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In ____________ president Nixon announced that dollar would no longer be convertible into gold.

In ____________ president Nixon announced that dollar would no longer be convertible into gold.

Looking for the answer to the question below related to Financial Management ?

In ____________ president Nixon announced that dollar would no longer be convertible into gold.

 Options:

A. 1944
B. 1945
C. 1970
D. 1971

The Correct Answer Is:

  • D. 1971

The correct answer is D. 1971. In 1971, President Richard Nixon announced a series of economic measures, including the suspension of the convertibility of the US dollar into gold. This significant event, often referred to as the “Nixon Shock,” marked the end of the Bretton Woods System and had profound implications for the international monetary system.

Let’s explore in detail why this answer is correct and why the other options, A, B, and C, are not:

D. 1971 –

This option is correct because on August 15, 1971, President Richard Nixon delivered a televised address to the nation in which he announced a set of economic measures, the most notable of which was the suspension of the US dollar’s convertibility into gold.

Prior to this announcement, under the Bretton Woods System established in 1944, the US dollar was pegged to gold at a fixed rate of $35 per ounce. Nixon’s decision to abandon this gold standard was a pivotal moment in the history of international finance and led to the transition to a system of floating exchange rates.

Now, let’s examine why the other options are not correct:

A. 1944 –

This option is incorrect because the Bretton Woods Conference, which established the Bretton Woods System, occurred in 1944. However, the suspension of the US dollar’s convertibility into gold did not take place in 1944. Instead, it happened nearly three decades later, in 1971.

B. 1945 –

This option is incorrect for the same reason as option A. While the Bretton Woods Conference took place in 1944 and the system was designed during that time, the actual announcement of the suspension of the US dollar’s convertibility into gold occurred in 1971, not 1945.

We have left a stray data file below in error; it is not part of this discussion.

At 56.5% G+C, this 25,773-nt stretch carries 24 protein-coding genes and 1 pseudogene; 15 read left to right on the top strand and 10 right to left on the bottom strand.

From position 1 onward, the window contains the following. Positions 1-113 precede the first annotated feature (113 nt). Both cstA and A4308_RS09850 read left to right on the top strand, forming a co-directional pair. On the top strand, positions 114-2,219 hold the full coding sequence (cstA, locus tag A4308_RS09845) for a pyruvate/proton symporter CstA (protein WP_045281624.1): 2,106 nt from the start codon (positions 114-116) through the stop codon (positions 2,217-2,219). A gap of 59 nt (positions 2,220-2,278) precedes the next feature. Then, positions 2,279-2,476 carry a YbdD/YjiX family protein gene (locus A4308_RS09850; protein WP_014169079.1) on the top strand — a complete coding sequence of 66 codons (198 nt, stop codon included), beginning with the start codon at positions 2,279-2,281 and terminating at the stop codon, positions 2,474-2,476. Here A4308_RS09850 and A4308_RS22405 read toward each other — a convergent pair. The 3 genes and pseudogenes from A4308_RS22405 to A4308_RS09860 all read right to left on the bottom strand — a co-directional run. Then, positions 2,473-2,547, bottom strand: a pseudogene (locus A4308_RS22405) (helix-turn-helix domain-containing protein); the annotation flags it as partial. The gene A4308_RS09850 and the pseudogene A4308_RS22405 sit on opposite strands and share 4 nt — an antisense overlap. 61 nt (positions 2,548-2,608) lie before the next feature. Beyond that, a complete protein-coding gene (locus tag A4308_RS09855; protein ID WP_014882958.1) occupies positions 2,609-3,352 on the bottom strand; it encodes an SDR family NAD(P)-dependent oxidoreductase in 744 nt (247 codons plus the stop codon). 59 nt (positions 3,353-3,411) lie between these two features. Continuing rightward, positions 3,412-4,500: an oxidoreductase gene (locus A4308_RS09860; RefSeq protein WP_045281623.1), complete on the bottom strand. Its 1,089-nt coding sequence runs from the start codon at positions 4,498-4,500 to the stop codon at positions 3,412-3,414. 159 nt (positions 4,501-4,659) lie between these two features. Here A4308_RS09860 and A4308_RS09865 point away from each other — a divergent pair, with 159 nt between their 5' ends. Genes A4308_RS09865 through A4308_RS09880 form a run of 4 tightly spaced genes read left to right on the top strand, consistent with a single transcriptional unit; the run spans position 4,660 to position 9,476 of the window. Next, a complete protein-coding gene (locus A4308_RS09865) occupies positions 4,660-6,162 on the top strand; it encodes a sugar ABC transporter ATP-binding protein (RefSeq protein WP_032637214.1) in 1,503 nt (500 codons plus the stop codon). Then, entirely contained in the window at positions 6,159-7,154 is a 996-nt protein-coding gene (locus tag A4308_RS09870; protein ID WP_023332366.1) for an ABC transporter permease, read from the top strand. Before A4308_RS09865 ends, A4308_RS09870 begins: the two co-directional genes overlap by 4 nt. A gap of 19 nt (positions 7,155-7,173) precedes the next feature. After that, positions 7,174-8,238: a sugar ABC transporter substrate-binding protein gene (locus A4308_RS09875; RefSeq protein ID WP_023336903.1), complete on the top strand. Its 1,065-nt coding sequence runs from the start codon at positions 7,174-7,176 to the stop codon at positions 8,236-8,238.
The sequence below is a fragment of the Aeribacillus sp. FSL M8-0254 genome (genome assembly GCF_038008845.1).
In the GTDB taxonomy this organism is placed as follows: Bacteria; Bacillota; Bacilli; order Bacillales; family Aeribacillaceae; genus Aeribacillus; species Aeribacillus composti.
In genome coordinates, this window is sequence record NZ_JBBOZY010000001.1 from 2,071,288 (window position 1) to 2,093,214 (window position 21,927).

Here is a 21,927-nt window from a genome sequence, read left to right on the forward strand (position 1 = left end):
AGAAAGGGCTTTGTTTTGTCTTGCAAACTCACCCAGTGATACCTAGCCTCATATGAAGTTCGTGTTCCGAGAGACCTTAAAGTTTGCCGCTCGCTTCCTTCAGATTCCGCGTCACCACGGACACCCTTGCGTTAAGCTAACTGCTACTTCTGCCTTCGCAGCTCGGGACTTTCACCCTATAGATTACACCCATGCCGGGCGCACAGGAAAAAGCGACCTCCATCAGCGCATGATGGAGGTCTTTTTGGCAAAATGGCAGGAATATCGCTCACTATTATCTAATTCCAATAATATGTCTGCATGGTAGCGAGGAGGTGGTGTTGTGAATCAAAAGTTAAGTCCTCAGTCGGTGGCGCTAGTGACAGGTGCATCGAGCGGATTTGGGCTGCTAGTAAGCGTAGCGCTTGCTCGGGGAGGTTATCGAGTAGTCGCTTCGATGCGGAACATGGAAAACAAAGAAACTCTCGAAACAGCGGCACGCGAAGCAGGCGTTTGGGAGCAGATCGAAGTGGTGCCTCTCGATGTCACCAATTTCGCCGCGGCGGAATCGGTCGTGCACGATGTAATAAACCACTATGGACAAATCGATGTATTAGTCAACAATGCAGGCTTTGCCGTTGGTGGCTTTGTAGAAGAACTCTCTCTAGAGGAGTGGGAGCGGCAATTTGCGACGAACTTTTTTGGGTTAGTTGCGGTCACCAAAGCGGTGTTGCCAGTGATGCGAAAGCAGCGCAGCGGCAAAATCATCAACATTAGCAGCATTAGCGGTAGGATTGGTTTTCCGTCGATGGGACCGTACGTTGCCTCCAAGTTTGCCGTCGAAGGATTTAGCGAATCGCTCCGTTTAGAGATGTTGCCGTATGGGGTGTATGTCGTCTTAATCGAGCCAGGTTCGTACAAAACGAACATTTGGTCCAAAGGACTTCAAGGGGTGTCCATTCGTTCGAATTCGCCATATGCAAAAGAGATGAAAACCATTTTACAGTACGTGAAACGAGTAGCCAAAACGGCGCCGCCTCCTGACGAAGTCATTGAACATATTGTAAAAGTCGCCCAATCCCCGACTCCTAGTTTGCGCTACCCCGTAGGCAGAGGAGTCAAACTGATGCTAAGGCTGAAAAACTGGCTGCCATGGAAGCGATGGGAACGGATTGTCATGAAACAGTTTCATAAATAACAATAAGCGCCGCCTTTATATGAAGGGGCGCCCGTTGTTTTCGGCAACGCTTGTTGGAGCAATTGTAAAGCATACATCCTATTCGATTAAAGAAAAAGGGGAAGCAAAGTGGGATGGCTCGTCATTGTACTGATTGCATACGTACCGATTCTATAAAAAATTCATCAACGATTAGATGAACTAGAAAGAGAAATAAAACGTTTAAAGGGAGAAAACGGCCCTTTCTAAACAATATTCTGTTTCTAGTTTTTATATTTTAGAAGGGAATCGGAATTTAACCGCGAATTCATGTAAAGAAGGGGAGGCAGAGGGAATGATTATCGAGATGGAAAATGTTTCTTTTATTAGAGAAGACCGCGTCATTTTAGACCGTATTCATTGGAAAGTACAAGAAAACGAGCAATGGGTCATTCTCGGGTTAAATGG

C. 1970 –

This option is incorrect because the actual announcement of the suspension of the US dollar’s convertibility into gold took place in 1971, not 1970. In the late 1960s and early 1970s, the United States faced economic challenges, including trade deficits and inflation, which led to the decision to abandon the gold standard.

The Nixon Shock, as it came to be known, was a response to economic pressures that the United States was experiencing at the time. The US was running large trade deficits, and foreign central banks held significant reserves of US dollars, which were redeemable for gold at the fixed rate of $35 per ounce. This led to concerns about the United States’ ability to maintain the convertibility of the dollar into gold.

As a result, President Nixon, on the advice of his economic team, announced a series of measures to address the economic challenges, with the most consequential being the suspension of the dollar’s convertibility into gold.

This decision effectively ended the Bretton Woods System and ushered in an era of floating exchange rates, where currencies’ values are determined by supply and demand in the foreign exchange markets.

The end of the Bretton Woods System had far-reaching consequences for the international monetary system, including increased exchange rate volatility and the adoption of flexible exchange rates by many countries. It marked a shift away from the fixed exchange rate system that had been in place since the end of World War II.

In conclusion, President Nixon announced the suspension of the US dollar’s convertibility into gold in 1971, making option D the correct answer. This event, known as the Nixon Shock, was a pivotal moment in the history of international finance and marked the end of the Bretton Woods System.

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